exting behind the wheel may be the new drunk driving, but it appears we have a furry front in the war on unsafe motoring, too: Keeping dogs off drivers' laps. Driving with an unrestrained pet in the front seat is apparently widespread enough, and dangerous enough, that at least two states — Rhode Island and Tennessee — are considering bans on the practice. Here, a look at the issue of driving while under a dog, and why people are trying to stop it:
How widespread is this problem?
A 2010 survey from AAA has some pretty jarring numbers: 21 percent of drivers who transported their dogs in the last year said they let the pooch ride on their lap, 7 percent said they'd fed or given water to the dog while driving, 5 percent admitted to playing with the dog while driving, and 31 percent said that the dog had distracted them, regardless of where it was in the car.
And it's dangerous?
Yes. An unrestrained 10-pound dog traveling at 50 miles per hour flies forward with 500 pounds of pressure in a crash, and an 80-pound dog at only 30 mph packs a 2,400-pound punch, says AAA spokeswoman Beth Mosher. "Imagine the devastation that can cause to your pet and anyone in the vehicle in its path."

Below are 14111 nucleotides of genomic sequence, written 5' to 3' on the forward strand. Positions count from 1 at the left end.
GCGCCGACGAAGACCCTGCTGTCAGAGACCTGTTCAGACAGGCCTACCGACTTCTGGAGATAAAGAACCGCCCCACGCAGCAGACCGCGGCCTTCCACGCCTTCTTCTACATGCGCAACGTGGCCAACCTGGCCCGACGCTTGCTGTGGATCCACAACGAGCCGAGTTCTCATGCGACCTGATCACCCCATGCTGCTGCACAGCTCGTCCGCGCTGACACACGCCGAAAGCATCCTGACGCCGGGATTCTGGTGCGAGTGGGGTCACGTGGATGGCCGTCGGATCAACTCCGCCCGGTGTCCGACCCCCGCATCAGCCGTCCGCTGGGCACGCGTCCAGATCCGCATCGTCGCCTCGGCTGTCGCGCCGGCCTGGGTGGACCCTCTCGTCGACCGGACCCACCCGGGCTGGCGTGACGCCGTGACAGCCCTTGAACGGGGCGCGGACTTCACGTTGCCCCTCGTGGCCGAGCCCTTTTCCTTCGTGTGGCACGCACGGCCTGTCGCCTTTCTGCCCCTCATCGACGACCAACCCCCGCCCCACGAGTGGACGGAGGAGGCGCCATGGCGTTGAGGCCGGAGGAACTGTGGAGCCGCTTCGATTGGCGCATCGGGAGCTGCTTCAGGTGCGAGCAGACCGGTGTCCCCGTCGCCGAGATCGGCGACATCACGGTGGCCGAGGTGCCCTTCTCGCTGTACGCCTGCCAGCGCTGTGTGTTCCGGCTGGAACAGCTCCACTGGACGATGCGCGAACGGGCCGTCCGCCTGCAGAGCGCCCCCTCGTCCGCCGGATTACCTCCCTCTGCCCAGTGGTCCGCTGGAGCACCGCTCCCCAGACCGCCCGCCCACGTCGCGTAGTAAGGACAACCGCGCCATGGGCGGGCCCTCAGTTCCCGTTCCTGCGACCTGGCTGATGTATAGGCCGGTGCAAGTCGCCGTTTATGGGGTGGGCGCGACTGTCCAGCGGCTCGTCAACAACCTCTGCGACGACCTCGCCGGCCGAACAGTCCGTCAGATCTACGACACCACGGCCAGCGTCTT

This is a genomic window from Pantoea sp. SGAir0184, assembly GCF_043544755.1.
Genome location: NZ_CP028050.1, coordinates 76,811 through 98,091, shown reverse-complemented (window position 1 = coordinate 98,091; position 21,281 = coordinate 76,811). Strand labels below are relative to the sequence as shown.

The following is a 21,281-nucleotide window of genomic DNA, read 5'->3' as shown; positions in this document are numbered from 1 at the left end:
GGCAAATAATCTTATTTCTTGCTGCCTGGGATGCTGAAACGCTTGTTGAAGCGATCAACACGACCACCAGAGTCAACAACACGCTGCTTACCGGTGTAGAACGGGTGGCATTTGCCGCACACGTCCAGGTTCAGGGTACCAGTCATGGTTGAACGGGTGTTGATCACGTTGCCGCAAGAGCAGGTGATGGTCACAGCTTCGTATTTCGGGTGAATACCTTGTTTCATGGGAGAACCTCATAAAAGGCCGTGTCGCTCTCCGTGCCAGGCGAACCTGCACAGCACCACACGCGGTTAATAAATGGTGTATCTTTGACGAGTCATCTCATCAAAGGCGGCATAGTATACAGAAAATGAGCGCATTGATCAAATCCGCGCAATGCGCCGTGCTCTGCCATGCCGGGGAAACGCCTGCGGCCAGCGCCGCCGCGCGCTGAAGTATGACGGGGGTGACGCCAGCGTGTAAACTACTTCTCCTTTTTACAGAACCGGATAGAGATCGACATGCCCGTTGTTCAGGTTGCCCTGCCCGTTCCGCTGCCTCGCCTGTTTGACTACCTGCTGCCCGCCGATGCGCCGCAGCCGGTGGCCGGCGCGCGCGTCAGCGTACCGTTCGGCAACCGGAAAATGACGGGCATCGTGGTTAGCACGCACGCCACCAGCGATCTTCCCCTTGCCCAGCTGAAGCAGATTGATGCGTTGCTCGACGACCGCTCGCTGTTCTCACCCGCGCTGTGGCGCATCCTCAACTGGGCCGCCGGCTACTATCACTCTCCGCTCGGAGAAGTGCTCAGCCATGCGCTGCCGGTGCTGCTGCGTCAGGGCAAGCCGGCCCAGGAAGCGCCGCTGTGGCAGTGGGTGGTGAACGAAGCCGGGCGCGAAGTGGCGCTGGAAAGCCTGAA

But it's legal to drive with a dog in your lap, right?
For now, yes. No state forbids dogs, cats, or other animals from running around freely inside your vehicle. But two states are trying to change that. In Tennessee, a Republican-sponsored bill passed in the House on April 2 and is currently stalled in the Senate. In Rhode Island, a Democrat-backed bill was introduced April 9, and is working its way through the House. "There shouldn't be anything in your lap, whether it be your little pooch or your Great Dane of your wife," Rhode Island bill instigator Suzanne Arena tells WPRO Morning News.
How would Rhode Island and Tennessee punish violators?
Rhode Island dog-driving scofflaws would only get a fine: $85 for the first offense, $100 for a second ticket, and $125 for every violation after that. In Tennessee, driving with a dog in your lap or "between the driver and driver's door" would be a Class C misdemeanor, bringing a $50 fine and up to 30 days in jail. But given the risk of injury or death to the dog and driver, "it is clear logic to me that anyone would want to secure an animal in the car," Arena tells WPRO Morning News.
Have other states tried this before?
California's legislature outlawed dogs in drivers' laps in 2008, but then-Gov. Arnold Schwarzenegger vetoed it. And South Dakota's Supreme Court sided with police who stopped a woman in 2010 with 15 cats running loose in her car, impounding the cats because they posed a risk to public safety. The woman, Patricia Edwards, didn't even see the patrol car behind her because cats were huddled in her rear window.
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